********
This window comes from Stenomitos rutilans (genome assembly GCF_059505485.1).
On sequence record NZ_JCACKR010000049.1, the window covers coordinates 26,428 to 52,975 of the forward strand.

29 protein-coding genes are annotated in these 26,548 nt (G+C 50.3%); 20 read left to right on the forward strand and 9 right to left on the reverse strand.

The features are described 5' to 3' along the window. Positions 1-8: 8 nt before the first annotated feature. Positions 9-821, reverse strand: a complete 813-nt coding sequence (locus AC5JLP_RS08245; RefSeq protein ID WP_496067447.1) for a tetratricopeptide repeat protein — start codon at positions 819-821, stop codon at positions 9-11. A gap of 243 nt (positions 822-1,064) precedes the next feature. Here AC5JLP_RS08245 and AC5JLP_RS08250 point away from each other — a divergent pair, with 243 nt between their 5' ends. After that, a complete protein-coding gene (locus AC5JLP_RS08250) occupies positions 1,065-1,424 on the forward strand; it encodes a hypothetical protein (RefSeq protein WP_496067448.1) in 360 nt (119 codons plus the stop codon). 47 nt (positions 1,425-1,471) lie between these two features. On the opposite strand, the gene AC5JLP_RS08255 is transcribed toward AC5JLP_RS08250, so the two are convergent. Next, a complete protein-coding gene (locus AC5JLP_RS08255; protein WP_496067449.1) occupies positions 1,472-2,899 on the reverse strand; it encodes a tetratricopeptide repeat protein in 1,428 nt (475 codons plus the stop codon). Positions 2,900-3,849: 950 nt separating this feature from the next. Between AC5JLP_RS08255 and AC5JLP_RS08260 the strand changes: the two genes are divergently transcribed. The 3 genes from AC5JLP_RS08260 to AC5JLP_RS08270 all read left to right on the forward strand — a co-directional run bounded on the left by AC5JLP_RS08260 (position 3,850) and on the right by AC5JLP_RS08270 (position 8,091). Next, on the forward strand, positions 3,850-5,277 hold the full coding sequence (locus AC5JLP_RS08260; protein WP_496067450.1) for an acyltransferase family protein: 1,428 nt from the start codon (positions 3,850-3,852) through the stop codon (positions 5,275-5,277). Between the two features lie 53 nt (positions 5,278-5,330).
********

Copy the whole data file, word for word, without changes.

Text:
This window comes from Stenomitos rutilans (genome assembly GCF_059505485.1).
On sequence record NZ_JCACKR010000049.1, the window covers coordinates 26,428 to 52,975 of the forward strand.

29 protein-coding genes are annotated in these 26,548 nt (G+C 50.3%); 20 read left to right on the forward strand and 9 right to left on the reverse strand.

The features are described 5' to 3' along the window. Positions 1-8: 8 nt before the first annotated feature. Positions 9-821, reverse strand: a complete 813-nt coding sequence (locus AC5JLP_RS08245; RefSeq protein ID WP_496067447.1) for a tetratricopeptide repeat protein — start codon at positions 819-821, stop codon at positions 9-11. A gap of 243 nt (positions 822-1,064) precedes the next feature. Here AC5JLP_RS08245 and AC5JLP_RS08250 point away from each other — a divergent pair, with 243 nt between their 5' ends. After that, a complete protein-coding gene (locus AC5JLP_RS08250) occupies positions 1,065-1,424 on the forward strand; it encodes a hypothetical protein (RefSeq protein WP_496067448.1) in 360 nt (119 codons plus the stop codon). 47 nt (positions 1,425-1,471) lie between these two features. On the opposite strand, the gene AC5JLP_RS08255 is transcribed toward AC5JLP_RS08250, so the two are convergent. Next, a complete protein-coding gene (locus AC5JLP_RS08255; protein WP_496067449.1) occupies positions 1,472-2,899 on the reverse strand; it encodes a tetratricopeptide repeat protein in 1,428 nt (475 codons plus the stop codon). Positions 2,900-3,849: 950 nt separating this feature from the next. Between AC5JLP_RS08255 and AC5JLP_RS08260 the strand changes: the two genes are divergently transcribed. The 3 genes from AC5JLP_RS08260 to AC5JLP_RS08270 all read left to right on the forward strand — a co-directional run bounded on the left by AC5JLP_RS08260 (position 3,850) and on the right by AC5JLP_RS08270 (position 8,091). Next, on the forward strand, positions 3,850-5,277 hold the full coding sequence (locus AC5JLP_RS08260; protein WP_496067450.1) for an acyltransferase family protein: 1,428 nt from the start codon (positions 3,850-3,852) through the stop codon (positions 5,275-5,277). Between the two features lie 53 nt (positions 5,278-5,330).